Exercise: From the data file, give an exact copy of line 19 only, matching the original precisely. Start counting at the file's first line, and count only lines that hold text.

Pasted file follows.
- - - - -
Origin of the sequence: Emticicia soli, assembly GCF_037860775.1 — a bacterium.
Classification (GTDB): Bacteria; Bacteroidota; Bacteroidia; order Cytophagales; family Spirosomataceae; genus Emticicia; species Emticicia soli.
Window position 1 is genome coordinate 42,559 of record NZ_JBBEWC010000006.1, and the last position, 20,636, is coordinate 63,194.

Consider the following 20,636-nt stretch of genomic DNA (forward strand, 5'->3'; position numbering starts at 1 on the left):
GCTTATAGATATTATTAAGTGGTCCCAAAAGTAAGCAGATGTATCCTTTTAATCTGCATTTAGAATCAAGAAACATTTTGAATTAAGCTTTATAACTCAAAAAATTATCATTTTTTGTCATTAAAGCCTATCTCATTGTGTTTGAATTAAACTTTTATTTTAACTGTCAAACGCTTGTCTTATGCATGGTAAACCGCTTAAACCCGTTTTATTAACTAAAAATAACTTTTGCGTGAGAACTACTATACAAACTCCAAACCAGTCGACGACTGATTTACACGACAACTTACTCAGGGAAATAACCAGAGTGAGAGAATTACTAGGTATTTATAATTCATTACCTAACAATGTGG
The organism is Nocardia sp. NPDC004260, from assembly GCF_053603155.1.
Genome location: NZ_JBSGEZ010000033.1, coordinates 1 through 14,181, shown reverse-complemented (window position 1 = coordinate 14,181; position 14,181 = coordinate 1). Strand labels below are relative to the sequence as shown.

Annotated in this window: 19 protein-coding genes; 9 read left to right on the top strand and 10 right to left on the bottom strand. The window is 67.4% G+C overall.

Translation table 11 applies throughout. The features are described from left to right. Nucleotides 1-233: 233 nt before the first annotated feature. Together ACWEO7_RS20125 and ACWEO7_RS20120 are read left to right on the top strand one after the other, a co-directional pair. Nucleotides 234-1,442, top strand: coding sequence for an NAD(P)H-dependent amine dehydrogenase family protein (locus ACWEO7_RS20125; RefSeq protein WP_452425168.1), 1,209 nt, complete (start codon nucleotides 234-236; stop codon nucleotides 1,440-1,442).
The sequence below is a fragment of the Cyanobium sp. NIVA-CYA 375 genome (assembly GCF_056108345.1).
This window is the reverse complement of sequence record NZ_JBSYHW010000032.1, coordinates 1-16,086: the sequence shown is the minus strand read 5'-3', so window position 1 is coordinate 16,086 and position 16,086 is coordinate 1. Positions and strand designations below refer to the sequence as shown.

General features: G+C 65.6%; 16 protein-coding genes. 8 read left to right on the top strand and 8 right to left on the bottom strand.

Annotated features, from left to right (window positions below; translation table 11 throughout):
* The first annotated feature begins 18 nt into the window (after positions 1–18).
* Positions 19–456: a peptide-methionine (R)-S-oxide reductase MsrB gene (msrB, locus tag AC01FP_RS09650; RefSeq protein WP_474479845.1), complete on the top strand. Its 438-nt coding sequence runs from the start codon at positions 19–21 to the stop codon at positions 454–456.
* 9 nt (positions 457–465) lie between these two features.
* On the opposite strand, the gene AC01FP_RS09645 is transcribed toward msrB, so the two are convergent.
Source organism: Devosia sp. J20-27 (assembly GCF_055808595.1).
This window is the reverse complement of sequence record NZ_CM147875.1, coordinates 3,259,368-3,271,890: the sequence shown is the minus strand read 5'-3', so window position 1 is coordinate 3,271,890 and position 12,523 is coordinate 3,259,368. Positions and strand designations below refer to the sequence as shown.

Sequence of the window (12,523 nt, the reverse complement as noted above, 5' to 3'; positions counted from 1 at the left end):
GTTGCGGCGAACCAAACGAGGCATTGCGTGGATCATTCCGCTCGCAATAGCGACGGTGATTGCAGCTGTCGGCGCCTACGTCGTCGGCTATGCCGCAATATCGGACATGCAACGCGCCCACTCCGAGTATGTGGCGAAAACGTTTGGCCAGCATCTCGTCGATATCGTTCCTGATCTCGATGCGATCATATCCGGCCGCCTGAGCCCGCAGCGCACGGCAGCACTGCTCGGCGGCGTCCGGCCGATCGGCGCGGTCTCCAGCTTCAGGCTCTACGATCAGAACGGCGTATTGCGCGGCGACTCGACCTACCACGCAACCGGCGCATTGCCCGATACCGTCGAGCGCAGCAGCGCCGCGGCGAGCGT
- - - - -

This window is the reverse complement of sequence record NZ_CM147875.1, coordinates 3,259,368-3,271,890: the sequence shown is the minus strand read 5'-3', so window position 1 is coordinate 3,271,890 and position 12,523 is coordinate 3,259,368. Positions and strand designations below refer to the sequence as shown.